• Rohan Kamicheril

Palak Paneer


It’s a common complaint among many South Indians in the diaspora that people’s (and here I mostly mean Westerners’) awareness of Indian food, inasmuch as they’re even aware of it, is limited to the food of the north of India.


While there’s certainly some truth to this—the styles of dhal and rice and roti that most outsiders associate with India almost always have their origin somewhere in the north of the country. But it’s always struck me that this phenomenon, as necessary as it is to acknowledge, disregards the fact that the same machinery that has made “North Indian” restaurant food so ubiquitous, has also stripped it of so much of its actual qualities. It’s not just South Indian food that suffers from the preponderance of “Mughlai”-style curries and faux-dhaba-style cuisine—it’s the cuisines of the places that these dishes often purport to come from. Instead of dishes rooted in geography, tradition, custom, you have flavor bombs saturated with cream and ghee, with everything dialed up to ten. How could this possibly leave any room for the subtle, winning charms of these regional cuisines?


Palak paneer is just one of the many casualties of this trend. A dish that should be wonderfully simple and straightforward: a combination of lovely bitter-bright spinach and creamy, tender paneer, yet one that in most restaurants is almost always cooked in floods of cream so that you’d be hard-pressed to tell that it even has any spinach in it at all—except for its swampy green colour (and I say this with love and admiration for swampy green, one of my favourite shades of green).


This version of palak paneer is exceedingly simple. It will be at its best when you can get beautiful fresh spinach, but it is still delicious when you have to resort to the frozen stuff (as one must in New York in the winter). I’m personally not overly fond of uncannily smooth sauces, so rather than purée all of the sauce here, I blend only part of it, which lends the spinach some body but doesn’t end up making it look (and taste) like bright green baby food.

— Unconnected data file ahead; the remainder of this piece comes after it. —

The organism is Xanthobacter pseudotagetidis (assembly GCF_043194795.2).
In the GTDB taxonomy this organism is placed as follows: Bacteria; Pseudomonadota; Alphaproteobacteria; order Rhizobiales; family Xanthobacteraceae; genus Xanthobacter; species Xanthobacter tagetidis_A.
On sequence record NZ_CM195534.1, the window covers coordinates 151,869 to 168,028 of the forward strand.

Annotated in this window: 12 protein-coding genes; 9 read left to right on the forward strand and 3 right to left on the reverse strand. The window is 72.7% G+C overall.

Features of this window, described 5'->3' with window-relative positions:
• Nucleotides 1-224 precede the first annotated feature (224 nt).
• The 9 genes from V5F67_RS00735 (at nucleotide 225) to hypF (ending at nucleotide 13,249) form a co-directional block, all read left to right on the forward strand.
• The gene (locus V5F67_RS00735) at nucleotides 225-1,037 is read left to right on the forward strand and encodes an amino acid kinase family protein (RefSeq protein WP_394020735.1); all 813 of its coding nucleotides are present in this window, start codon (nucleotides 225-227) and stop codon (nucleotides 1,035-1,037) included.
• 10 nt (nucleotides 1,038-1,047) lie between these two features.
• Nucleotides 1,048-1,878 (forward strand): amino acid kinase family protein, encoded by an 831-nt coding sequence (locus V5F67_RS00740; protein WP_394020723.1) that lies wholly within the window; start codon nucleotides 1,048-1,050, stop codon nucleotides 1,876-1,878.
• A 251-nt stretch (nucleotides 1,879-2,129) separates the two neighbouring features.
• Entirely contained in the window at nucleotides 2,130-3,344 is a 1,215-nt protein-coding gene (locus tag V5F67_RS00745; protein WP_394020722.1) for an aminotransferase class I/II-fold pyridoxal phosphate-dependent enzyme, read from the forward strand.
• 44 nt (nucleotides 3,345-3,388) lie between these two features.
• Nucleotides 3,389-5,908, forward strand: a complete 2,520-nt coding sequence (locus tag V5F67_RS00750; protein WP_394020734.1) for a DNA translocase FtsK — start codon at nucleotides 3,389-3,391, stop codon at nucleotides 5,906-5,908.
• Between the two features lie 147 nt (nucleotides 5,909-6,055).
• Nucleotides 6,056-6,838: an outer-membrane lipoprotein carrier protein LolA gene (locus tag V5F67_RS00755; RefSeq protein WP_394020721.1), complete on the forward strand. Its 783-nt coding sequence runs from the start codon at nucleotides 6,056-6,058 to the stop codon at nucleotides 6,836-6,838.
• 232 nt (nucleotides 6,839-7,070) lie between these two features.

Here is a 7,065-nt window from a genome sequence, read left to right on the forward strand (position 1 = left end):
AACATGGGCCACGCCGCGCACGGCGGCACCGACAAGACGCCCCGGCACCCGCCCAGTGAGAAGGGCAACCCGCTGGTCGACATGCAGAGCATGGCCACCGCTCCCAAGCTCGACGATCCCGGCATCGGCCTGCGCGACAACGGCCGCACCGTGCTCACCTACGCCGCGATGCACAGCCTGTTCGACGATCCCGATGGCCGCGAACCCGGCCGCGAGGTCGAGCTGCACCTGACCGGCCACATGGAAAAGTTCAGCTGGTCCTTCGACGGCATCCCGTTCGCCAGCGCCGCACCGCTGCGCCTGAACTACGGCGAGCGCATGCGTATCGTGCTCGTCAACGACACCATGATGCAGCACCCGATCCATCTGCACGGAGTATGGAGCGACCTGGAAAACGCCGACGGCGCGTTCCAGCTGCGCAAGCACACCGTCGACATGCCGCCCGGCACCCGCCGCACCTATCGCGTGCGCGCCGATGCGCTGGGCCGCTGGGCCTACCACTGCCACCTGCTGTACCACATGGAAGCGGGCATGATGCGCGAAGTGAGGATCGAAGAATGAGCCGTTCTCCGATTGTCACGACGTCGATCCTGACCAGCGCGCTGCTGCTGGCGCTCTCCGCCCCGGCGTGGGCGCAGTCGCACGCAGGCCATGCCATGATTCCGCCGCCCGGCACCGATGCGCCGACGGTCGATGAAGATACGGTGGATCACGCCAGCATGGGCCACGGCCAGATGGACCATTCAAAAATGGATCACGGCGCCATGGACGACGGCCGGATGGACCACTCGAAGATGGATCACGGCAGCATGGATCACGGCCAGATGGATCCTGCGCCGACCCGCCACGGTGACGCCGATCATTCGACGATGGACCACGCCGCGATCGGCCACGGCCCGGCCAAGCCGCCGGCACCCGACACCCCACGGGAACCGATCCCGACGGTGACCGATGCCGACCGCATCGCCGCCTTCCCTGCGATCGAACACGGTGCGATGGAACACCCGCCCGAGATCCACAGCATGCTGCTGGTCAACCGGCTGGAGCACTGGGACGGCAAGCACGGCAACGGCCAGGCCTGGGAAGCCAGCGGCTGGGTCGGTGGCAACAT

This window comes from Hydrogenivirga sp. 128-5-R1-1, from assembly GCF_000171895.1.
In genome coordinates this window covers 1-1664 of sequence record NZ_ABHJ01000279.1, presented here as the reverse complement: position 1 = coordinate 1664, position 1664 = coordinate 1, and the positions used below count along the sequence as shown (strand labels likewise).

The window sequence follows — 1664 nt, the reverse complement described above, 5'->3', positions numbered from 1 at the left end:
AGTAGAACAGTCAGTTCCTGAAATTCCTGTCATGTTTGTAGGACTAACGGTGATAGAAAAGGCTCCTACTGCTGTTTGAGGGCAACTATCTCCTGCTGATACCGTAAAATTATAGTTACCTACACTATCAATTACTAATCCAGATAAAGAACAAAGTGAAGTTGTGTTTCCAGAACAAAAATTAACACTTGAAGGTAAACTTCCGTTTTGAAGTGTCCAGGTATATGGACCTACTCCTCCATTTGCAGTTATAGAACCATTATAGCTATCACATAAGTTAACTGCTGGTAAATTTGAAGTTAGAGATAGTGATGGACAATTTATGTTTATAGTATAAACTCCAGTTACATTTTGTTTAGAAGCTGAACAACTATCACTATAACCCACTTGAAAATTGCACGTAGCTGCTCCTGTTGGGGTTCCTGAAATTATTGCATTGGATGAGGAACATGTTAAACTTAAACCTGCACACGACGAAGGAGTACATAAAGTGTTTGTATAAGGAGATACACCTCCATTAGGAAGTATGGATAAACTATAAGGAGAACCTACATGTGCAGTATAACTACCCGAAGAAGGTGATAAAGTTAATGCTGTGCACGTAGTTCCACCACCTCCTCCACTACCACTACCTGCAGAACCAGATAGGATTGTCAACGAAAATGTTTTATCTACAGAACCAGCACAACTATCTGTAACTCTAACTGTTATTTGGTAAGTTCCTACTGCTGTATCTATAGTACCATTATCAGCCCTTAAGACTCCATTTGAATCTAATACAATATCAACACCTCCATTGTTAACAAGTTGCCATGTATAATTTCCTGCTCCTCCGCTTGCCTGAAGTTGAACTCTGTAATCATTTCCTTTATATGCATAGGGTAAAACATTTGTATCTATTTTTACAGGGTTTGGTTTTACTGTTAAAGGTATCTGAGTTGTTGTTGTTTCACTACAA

A note on paneer: I think it’s worth making the paneer for this recipe yourself, but if you don’t have the time or (even better) you have access to good, fresh paneer, feel free to use that instead.


Palak Paneer

Serves 3–4


INGREDIENTS

1 onion, peeled and chopped into fine dice

1 inch fresh ginger, peeled and finely minced

2 tsp garam masala

2 small green chillis (bird’s eye or Serrano) split in half lengthwise

2 large bunches of fresh spinach (or two 10-oz packages frozen, chopped spinach)

0.5 lb homemade paneer (or store-bought, if you don’t have it) cut into ¾-inch cubes


Ghee for cooking


PREPARATION

First, if you are using fresh spinach, set a steamer basket in a large Dutch oven filled with half inch of water. Steam the spinach for five minutes till the spinach has wilted and become a lovely dense green. Remove from the steamer and shock in cold water before squeezing completely dry.


If using store-bought paneer, you can soak the cubes in the spinach cooking liquid, which will plump them up and soften them up for their eventual immersion in the cooked sauce. If using homemade paneer you can skip this step.


Using a large chef’s knife, chop the cooked spinach as finely as your patience will allow, then set aside till needed.


If using frozen spinach, merely remove the spinach from its packaging and keep aside till ready to use. It need not be fully defrosted before you begin the recipe.


Heat two tablespoons of ghee in a large Dutch oven or kadhai over medium-high heat till the oil begins to shimmer.


Add the chopped onion and a pinch of salt and allow to cook, stirring often, for two minutes, or until the onion has softened but not taken on any color.


Add the minced ginger and cook for another two minutes, till the smell of the ginger has deepened and smells less raw.


Add the garam masala powder and the sliced green chilli and sauté for two to three minutes, or until the chillies are blistered and you can detect the faint prickly fragrance of their herbal heat.


Add the chopped fresh spinach or the blocks of frozen spinach. If using the fresh spinach, stir to mix with the spices in the pan and then add up to three cups of water so that you have a soupy but still fairly thick mixture. If you happen to have the whey from making the paneer handy, you can use that instead of water here. If using the frozen spinach, merely add the blocks of spinach to the pan with the water (or whey) and cook, covered, on low heat, for ten minutes, till the spinach has thawed, before uncovering the pan and stirring well.


Allow the mixture to cook for twenty minutes over low heat, partly covered. (The sauce will be quite thick at this point and will spatter and create a mess all over your stove if you leave the pan uncovered.)


Remove a cup and a half of the spinach gravy to the jar of a blender or the cup of an immersion blender. Blend till smooth and pour back into the pan.


Stir well to combine then taste for seasoning and adjust as needed.


Turn the heat down as low as it goes, and add the cubes of paneer to the pan. Gently nudge the pieces of paneer into the pan so that they’re all well covered with the sauce. Allow to cook for ten minutes on lowest heat, to allow the paneer to absorb the flavors from the sauce. Serve hot with rotis and dhal.

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